Humankind has always felt a strong urge to travel, be it to discover and conquer new realms or simply for enjoyment.
Focusing on leisure, learning, and fun, the roots of modern tourism can be traced back to the 17th century when young men from Western and Northern European nobility embarked on “the Grand Tour.” A forerunner to the modern gap year, this extensive trip typically encompassed regions of France, Germany, Greece, and Italy. The purpose of a Grand Tour was to expose young gentlemen to European art, history, and cultural heritage, effectively rounding off their education and preparing them for life as independent adults.
The Grand Tour became popular with Americans in the 18th century.
Toward the end of the 1700s, the Industrial Revolution sparked a period of technological and social transformation that spread across the globe. These far-reaching changes triggered a mass exodus from rural regions to rapidly expanding cities, where the influx of labor drove industry.
America’s first travel agency was founded in 1887.
In 1887 Walter T. Brownell launched Brownell Travel in New York, leading a party of 10 travelers on a sailing tour across Europe, departing New York aboard the SS Devonia.
Subsequently, in 1895, Alfred K. Baldwin founded the UK’s first travel agency. In Japan, Nippon Travel Agency opened its doors in 1905. China’s first travel agency was founded in 1923 by K. P. Chen after he experienced poor service from a British travel agency. Meanwhile, it was not until 1929 that the Soviet Union opened its first travel agency to attract foreign visitors to the country.
Interest in international travel took a nosedive during World War I and II.
Following World War II, increasing ease and affordability of travel triggered expansion in mass-market package tours, resulting in a proliferation of travel agencies targeting working-class individuals and families.
Tourism grew fast in the late 20th century due to increased disposable income.
In the mid-1900s, more and more households found they had money left over after paying the bills. In addition, increasing numbers of workers started to receive paid vacation days.
Travel has become easier and more economical over the years. In 2022 many people have their own cars and drive on roads and highways that are better maintained, making it easier for them to travel farther in less time. In addition, flights have also become drastically more affordable over the years.
In 1950 there were 25 million tourists globally, rising to 1.5 billion in 2019.
The latter part of the 20th century saw massive increases in the number of people joining the middle class. Combined with the falling cost of travel and the emergence of low-cost airlines, the impact on both social interactions and business models was revolutionary, driving a vast increase in tourism.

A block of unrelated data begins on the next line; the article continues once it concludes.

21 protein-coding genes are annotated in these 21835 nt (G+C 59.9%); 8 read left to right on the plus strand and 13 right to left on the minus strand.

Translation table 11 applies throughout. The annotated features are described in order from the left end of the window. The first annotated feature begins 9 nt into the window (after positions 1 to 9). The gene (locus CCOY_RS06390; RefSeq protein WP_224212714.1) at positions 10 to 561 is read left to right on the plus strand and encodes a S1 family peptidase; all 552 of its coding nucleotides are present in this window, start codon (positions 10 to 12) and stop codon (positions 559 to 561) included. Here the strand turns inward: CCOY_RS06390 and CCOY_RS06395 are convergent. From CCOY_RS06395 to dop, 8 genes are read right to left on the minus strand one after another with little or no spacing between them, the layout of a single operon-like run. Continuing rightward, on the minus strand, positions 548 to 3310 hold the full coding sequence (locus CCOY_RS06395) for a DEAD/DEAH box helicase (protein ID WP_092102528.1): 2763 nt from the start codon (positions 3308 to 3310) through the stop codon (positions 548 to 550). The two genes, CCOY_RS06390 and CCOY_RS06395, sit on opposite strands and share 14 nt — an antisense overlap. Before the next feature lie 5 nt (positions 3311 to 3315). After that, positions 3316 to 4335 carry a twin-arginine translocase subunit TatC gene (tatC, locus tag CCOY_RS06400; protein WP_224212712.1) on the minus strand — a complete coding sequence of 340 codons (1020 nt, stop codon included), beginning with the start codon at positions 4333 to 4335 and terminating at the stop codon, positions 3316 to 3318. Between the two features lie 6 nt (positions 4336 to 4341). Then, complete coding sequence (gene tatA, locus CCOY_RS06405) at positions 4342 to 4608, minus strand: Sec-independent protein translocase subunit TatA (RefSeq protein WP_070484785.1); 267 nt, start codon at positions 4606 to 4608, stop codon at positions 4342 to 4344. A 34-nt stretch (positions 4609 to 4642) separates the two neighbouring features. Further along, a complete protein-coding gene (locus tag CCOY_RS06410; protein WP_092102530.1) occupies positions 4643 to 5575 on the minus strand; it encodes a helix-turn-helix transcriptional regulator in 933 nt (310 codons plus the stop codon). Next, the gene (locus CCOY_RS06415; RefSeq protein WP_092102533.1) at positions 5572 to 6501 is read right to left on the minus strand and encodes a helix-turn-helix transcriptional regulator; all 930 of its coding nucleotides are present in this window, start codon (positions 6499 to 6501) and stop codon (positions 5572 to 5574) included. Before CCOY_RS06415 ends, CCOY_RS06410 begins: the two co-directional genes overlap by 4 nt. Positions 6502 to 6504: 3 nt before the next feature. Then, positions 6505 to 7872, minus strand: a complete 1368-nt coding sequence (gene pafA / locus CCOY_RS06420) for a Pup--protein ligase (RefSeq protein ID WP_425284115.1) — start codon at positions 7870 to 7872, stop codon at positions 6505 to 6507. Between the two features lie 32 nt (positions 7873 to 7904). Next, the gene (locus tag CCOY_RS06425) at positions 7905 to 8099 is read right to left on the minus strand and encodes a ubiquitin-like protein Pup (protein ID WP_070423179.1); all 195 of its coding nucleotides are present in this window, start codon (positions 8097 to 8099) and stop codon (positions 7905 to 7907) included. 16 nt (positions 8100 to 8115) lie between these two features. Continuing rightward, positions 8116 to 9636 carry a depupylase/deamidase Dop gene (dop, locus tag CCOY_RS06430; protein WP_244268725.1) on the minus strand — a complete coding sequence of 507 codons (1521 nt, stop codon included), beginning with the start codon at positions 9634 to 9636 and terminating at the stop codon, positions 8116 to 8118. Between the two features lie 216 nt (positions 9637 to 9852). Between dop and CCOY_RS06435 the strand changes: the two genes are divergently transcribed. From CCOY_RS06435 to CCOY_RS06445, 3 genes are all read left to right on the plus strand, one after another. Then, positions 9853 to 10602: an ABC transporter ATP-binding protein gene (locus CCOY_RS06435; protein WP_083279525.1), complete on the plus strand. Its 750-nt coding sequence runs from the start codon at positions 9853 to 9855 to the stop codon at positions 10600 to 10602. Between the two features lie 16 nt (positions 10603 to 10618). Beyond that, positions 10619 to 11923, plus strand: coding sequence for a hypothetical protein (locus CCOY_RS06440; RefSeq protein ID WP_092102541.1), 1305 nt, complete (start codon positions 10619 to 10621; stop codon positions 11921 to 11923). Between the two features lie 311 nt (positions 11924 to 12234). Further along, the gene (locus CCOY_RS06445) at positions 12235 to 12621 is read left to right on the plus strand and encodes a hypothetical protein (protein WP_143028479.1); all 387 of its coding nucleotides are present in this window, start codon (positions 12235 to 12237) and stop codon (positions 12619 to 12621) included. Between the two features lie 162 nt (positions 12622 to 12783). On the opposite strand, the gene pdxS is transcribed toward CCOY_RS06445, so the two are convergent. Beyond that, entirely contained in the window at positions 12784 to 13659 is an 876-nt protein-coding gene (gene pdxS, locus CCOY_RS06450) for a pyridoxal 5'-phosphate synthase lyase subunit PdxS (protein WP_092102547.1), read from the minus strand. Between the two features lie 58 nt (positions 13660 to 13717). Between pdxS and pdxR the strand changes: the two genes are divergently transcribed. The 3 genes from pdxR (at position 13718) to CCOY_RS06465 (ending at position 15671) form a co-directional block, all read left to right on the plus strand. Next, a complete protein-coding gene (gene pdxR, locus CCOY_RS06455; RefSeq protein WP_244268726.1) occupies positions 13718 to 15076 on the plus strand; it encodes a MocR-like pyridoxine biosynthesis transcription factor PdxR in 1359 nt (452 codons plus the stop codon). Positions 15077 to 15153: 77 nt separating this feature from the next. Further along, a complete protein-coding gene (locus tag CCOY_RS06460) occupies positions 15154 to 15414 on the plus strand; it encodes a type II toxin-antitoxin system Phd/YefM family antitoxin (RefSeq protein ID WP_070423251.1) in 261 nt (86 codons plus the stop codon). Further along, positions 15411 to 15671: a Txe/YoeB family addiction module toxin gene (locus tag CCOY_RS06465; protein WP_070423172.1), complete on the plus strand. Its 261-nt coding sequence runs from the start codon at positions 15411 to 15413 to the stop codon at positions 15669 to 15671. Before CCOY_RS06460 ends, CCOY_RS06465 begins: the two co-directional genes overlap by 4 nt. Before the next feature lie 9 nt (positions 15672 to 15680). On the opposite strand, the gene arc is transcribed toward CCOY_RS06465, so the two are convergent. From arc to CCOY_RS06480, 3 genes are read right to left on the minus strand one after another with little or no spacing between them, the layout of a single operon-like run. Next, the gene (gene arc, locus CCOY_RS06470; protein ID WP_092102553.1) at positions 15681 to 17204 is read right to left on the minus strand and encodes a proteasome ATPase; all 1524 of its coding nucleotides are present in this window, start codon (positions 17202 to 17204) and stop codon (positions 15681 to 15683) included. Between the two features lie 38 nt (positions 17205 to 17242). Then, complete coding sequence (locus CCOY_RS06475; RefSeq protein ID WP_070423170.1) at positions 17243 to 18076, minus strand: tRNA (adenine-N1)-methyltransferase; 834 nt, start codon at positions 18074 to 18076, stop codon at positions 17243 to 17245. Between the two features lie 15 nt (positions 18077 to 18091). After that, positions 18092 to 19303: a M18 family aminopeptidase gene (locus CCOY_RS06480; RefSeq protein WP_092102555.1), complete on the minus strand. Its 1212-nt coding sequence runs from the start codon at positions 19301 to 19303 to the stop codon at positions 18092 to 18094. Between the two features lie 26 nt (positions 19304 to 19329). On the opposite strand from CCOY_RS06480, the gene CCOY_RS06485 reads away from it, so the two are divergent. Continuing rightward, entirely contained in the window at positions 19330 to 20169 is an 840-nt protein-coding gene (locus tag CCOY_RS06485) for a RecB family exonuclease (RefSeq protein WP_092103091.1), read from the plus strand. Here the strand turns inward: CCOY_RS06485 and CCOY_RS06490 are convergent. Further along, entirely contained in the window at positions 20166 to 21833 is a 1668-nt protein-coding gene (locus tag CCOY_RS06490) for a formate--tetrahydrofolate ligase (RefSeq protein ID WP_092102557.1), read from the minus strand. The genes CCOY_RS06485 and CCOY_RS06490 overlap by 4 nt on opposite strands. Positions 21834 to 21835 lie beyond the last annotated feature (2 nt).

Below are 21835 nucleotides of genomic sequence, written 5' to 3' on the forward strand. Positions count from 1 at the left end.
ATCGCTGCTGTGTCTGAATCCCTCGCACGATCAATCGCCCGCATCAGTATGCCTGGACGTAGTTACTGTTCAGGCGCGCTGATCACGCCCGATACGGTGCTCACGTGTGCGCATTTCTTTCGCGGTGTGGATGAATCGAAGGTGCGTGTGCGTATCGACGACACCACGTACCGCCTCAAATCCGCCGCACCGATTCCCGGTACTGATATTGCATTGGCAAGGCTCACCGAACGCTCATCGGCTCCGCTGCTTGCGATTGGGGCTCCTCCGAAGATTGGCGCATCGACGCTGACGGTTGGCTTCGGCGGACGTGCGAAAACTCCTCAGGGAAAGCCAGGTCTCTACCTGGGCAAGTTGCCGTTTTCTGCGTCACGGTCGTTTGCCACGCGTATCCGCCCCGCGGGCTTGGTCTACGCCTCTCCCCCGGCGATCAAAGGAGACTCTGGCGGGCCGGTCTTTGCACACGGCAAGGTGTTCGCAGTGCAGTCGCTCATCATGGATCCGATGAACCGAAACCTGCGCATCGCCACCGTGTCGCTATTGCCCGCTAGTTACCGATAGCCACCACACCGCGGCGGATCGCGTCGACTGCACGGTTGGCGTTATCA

Technological advancements have transformed the travel industry.
Over the last 20 years, the digital revolution has impacted virtually every aspect of our daily lives, including tourism and travel. Tamara Lohan, the cofounder and chief technology officer of Mr & Mrs Smith, a boutique hotels website, explains that today, more people are traveling than ever before, with companies like Airbnb encouraging young people to start exploring sooner and more cost-effectively. Technology presents us with an unprecedented amount of information on travel destinations, enabling those planning their dream vacation to check out local attractions and amenities in advance.
Hundreds of thousands of travel blogs cover almost every place on Earth.
Just a decade ago, travelers were largely reliant on guidebooks like Lonely Planet to plan their adventures and learn about places they intended to visit. In 2022 bloggers all over the world share stories, photos, and helpful information about travel destinations. Many of today’s bloggers have turned professional, earning a respectable income by partnering with travel companies and resorts and even competing with travel companies like Tripadvisor for top rankings on Google. From the traveler’s perspective, this has led to a huge rise in easy-to-access information on travel destinations over the last decade.
Online travel agencies like Expedia have revolutionized the tourism industry.
Although some people were venturing online to organize their foreign trips a decade ago, today it is considered the norm, with 80 percent of tourists booking their trips, reserving hotel accommodations, buying plane tickets, and planning excursions via the Internet.
The rise of online travel agencies has had a significant impact on brick-and-mortar travel agents, with footfall rapidly declining over the last 10 years, triggering the demise of industry giants. Nevertheless, there remains a demand for the specialist services of traditional travel agents in some quarters. For those seeking a once-in-a-lifetime experience, particularly high-net-worth individuals, paying a professional to do all of the leg work is still appealing.